So when Frank comes home dispirited and all set to give up the band and fall back on his formal education as an electrical engineer to make a living, I’m able to brighten his day. “The internet,” I exclaim, “is the answer to all your problems.” I go on to explain that there are streaming-media services all over the place who’ll host his music for a very small fee, and that, thanks to a magical system of tubes, people all over the world will be able to get drunk and be bored by his music. Then Frank calls me an enormous tool and storms off, but we’ve always had a complex sort of relationship.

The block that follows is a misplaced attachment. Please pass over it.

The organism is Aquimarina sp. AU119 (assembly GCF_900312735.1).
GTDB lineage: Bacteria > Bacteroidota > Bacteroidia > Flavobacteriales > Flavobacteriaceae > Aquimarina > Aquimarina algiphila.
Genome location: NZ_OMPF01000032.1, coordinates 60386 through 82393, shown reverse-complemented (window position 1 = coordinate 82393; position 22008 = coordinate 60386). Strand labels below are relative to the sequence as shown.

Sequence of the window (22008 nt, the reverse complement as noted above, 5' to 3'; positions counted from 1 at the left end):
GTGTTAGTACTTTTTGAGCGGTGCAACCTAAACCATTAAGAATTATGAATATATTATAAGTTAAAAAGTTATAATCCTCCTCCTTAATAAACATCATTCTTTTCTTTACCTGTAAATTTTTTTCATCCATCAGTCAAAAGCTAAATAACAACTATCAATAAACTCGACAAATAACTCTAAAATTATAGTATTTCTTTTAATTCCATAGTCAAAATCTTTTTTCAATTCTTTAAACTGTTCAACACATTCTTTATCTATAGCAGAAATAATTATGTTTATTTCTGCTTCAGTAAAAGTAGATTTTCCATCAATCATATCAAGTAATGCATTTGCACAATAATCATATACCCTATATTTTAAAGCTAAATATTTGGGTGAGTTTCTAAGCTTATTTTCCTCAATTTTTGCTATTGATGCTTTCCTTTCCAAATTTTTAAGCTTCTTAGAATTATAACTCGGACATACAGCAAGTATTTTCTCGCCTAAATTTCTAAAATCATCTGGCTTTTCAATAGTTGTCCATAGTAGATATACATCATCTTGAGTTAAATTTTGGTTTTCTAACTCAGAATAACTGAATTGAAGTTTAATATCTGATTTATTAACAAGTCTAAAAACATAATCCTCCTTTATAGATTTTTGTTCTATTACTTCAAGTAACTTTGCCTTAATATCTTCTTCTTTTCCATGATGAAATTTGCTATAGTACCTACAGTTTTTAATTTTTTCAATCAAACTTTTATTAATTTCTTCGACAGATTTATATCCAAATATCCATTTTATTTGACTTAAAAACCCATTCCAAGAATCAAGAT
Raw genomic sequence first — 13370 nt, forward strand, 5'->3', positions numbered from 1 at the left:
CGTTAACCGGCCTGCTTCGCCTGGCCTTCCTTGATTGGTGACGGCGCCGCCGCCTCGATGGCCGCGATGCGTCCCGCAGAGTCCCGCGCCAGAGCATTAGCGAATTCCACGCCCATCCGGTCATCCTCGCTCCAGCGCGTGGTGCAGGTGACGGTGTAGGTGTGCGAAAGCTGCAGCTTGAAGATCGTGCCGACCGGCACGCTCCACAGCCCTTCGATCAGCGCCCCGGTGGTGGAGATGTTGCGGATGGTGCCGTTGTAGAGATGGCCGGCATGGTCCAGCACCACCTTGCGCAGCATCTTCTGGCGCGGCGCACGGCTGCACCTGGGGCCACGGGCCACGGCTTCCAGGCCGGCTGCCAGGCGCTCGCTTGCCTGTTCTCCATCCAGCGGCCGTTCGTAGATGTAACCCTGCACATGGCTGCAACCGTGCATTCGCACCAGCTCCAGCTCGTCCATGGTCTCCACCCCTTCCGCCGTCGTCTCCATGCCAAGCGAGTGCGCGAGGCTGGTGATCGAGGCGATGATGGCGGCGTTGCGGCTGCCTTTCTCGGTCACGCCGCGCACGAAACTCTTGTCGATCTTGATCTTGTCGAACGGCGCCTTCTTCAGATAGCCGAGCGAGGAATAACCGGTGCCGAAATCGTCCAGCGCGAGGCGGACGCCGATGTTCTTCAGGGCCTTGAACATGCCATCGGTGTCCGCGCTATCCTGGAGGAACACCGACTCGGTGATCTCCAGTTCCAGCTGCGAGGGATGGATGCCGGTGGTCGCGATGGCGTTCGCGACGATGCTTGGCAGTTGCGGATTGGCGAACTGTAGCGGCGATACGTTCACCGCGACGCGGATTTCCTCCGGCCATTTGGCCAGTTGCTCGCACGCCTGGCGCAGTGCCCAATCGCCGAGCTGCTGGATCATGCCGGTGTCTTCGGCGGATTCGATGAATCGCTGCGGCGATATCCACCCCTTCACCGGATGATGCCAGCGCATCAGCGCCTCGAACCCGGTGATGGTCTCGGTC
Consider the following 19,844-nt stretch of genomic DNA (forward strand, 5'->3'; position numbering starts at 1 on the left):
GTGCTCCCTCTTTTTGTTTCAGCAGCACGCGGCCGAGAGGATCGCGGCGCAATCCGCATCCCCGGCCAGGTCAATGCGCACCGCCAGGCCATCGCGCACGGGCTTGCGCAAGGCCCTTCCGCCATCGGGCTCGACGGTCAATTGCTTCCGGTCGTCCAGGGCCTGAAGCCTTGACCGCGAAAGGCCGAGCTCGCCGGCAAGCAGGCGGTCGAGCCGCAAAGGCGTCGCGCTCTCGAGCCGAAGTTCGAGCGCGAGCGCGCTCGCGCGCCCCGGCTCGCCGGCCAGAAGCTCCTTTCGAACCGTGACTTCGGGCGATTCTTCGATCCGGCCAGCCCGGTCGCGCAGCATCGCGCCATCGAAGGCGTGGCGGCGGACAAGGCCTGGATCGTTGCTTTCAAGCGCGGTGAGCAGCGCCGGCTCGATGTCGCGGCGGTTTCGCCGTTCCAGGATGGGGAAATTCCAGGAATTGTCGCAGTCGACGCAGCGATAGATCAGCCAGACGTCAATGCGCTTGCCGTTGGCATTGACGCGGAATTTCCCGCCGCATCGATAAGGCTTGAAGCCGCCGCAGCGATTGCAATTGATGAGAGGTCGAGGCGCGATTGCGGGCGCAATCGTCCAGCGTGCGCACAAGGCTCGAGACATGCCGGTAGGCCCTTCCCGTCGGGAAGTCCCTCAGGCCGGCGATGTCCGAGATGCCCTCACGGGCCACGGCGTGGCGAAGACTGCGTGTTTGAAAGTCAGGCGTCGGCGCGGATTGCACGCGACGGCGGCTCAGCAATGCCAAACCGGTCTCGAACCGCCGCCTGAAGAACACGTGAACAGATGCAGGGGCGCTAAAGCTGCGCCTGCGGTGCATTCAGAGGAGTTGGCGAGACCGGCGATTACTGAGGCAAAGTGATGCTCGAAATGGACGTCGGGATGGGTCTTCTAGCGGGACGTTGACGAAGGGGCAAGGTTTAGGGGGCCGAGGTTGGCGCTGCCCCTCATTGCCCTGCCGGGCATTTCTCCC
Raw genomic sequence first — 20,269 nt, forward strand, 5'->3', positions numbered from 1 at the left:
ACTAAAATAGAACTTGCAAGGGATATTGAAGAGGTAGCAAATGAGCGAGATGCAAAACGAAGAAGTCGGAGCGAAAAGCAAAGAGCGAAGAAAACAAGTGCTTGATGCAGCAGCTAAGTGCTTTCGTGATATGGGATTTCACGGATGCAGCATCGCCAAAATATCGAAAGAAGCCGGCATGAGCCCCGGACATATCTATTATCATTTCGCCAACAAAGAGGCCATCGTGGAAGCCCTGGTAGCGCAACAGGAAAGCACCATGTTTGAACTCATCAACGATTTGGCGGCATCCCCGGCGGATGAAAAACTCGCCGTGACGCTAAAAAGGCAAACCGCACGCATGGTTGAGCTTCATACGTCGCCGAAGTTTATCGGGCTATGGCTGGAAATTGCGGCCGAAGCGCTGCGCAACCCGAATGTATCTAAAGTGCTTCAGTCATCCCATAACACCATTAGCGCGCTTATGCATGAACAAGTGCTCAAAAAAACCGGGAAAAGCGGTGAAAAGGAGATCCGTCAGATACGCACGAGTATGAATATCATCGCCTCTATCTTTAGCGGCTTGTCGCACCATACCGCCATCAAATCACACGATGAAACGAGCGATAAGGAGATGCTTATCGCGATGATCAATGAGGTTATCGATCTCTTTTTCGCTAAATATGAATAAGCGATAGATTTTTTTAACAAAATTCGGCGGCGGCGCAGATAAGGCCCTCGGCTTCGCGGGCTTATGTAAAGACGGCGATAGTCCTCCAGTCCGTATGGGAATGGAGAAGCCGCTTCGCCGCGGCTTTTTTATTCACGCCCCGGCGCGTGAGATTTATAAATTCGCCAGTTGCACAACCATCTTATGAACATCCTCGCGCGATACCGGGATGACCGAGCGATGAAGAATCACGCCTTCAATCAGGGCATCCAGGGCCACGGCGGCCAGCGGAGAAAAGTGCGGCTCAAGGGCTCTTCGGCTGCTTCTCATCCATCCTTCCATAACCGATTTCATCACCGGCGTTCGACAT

The point is that, as of May 15, it’s likely that none of that will be true anymore. Net radio is, or at least appears to be, eating its last meal. But why!? Wherein this bustling intellectual utopia of porn, pirated software, and terrifying, inscrutable social commentary lies the threat to Big Music? Some pundits cite an economic rationale. Essentially, the idea is that the fat profits lie with the handful of mass-marketable plastic faces churning out seemingly identical multi-platinums year after year, and not, as one might suspect, a heaving throng of up-and-coming ham-and-egg types peddling a few albums each. The internet, this rationale goes on to suggest, is a medium–the only medium, in fact–in which these nickel and dimers can shine through the halogen glare of pop stardom. In further point of fact, due to the alarming breadth of the audience reachable via the internet, the True Stars of the music world, deprived of their captive-market stranglehold, are at a significant disadvantage. Therefore, QED, the internet, at least insofar as it pertains to the distribution of music, must go.